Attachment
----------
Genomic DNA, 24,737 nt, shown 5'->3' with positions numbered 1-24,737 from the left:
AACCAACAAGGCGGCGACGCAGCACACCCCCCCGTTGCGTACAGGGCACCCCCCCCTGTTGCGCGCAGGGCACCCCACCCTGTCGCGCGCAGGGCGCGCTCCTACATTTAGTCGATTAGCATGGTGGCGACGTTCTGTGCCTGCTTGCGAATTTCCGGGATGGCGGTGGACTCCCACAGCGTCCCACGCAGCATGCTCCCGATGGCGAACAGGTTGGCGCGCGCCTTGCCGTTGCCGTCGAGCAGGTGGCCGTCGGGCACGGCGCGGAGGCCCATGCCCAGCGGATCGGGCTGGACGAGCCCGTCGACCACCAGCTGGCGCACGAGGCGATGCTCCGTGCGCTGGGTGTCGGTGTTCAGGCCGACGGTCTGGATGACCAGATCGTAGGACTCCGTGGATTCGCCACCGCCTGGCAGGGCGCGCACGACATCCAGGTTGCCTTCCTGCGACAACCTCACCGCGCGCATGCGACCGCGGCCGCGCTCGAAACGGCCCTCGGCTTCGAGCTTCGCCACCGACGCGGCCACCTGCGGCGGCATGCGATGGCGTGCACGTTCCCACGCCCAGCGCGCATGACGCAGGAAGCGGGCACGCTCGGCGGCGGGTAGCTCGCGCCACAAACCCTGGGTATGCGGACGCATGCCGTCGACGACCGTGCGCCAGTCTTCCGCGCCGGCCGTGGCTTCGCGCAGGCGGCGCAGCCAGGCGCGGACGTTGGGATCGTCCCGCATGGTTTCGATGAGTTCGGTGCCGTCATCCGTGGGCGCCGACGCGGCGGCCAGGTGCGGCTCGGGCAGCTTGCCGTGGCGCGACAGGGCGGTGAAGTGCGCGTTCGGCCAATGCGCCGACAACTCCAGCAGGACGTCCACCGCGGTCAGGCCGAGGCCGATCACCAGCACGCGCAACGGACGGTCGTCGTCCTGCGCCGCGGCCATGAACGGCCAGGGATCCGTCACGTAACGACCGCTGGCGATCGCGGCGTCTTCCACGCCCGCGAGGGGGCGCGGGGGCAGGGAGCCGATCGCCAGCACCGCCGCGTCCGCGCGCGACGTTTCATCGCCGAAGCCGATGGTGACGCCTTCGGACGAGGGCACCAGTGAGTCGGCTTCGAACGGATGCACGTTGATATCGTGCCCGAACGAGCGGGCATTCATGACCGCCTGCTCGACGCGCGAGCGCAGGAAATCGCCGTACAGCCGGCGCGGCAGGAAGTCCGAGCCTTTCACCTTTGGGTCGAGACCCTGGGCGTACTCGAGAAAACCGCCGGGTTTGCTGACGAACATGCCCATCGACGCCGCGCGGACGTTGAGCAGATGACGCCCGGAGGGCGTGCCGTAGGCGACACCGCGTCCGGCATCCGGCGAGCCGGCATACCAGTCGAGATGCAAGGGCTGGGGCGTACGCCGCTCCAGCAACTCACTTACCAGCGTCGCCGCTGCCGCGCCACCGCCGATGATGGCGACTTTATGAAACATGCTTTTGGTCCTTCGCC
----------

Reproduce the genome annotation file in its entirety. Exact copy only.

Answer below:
Genomic DNA, 24,737 nt, shown 5'->3' with positions numbered 1-24,737 from the left:
AACCAACAAGGCGGCGACGCAGCACACCCCCCCGTTGCGTACAGGGCACCCCCCCCTGTTGCGCGCAGGGCACCCCACCCTGTCGCGCGCAGGGCGCGCTCCTACATTTAGTCGATTAGCATGGTGGCGACGTTCTGTGCCTGCTTGCGAATTTCCGGGATGGCGGTGGACTCCCACAGCGTCCCACGCAGCATGCTCCCGATGGCGAACAGGTTGGCGCGCGCCTTGCCGTTGCCGTCGAGCAGGTGGCCGTCGGGCACGGCGCGGAGGCCCATGCCCAGCGGATCGGGCTGGACGAGCCCGTCGACCACCAGCTGGCGCACGAGGCGATGCTCCGTGCGCTGGGTGTCGGTGTTCAGGCCGACGGTCTGGATGACCAGATCGTAGGACTCCGTGGATTCGCCACCGCCTGGCAGGGCGCGCACGACATCCAGGTTGCCTTCCTGCGACAACCTCACCGCGCGCATGCGACCGCGGCCGCGCTCGAAACGGCCCTCGGCTTCGAGCTTCGCCACCGACGCGGCCACCTGCGGCGGCATGCGATGGCGTGCACGTTCCCACGCCCAGCGCGCATGACGCAGGAAGCGGGCACGCTCGGCGGCGGGTAGCTCGCGCCACAAACCCTGGGTATGCGGACGCATGCCGTCGACGACCGTGCGCCAGTCTTCCGCGCCGGCCGTGGCTTCGCGCAGGCGGCGCAGCCAGGCGCGGACGTTGGGATCGTCCCGCATGGTTTCGATGAGTTCGGTGCCGTCATCCGTGGGCGCCGACGCGGCGGCCAGGTGCGGCTCGGGCAGCTTGCCGTGGCGCGACAGGGCGGTGAAGTGCGCGTTCGGCCAATGCGCCGACAACTCCAGCAGGACGTCCACCGCGGTCAGGCCGAGGCCGATCACCAGCACGCGCAACGGACGGTCGTCGTCCTGCGCCGCGGCCATGAACGGCCAGGGATCCGTCACGTAACGACCGCTGGCGATCGCGGCGTCTTCCACGCCCGCGAGGGGGCGCGGGGGCAGGGAGCCGATCGCCAGCACCGCCGCGTCCGCGCGCGACGTTTCATCGCCGAAGCCGATGGTGACGCCTTCGGACGAGGGCACCAGTGAGTCGGCTTCGAACGGATGCACGTTGATATCGTGCCCGAACGAGCGGGCATTCATGACCGCCTGCTCGACGCGCGAGCGCAGGAAATCGCCGTACAGCCGGCGCGGCAGGAAGTCCGAGCCTTTCACCTTTGGGTCGAGACCCTGGGCGTACTCGAGAAAACCGCCGGGTTTGCTGACGAACATGCCCATCGACGCCGCGCGGACGTTGAGCAGATGACGCCCGGAGGGCGTGCCGTAGGCGACACCGCGTCCGGCATCCGGCGAGCCGGCATACCAGTCGAGATGCAAGGGCTGGGGCGTACGCCGCTCCAGCAACTCACTTACCAGCGTCGCCGCTGCCGCGCCACCGCCGATGATGGCGACTTTATGAAACATGCTTTTGGTCCTTCGCC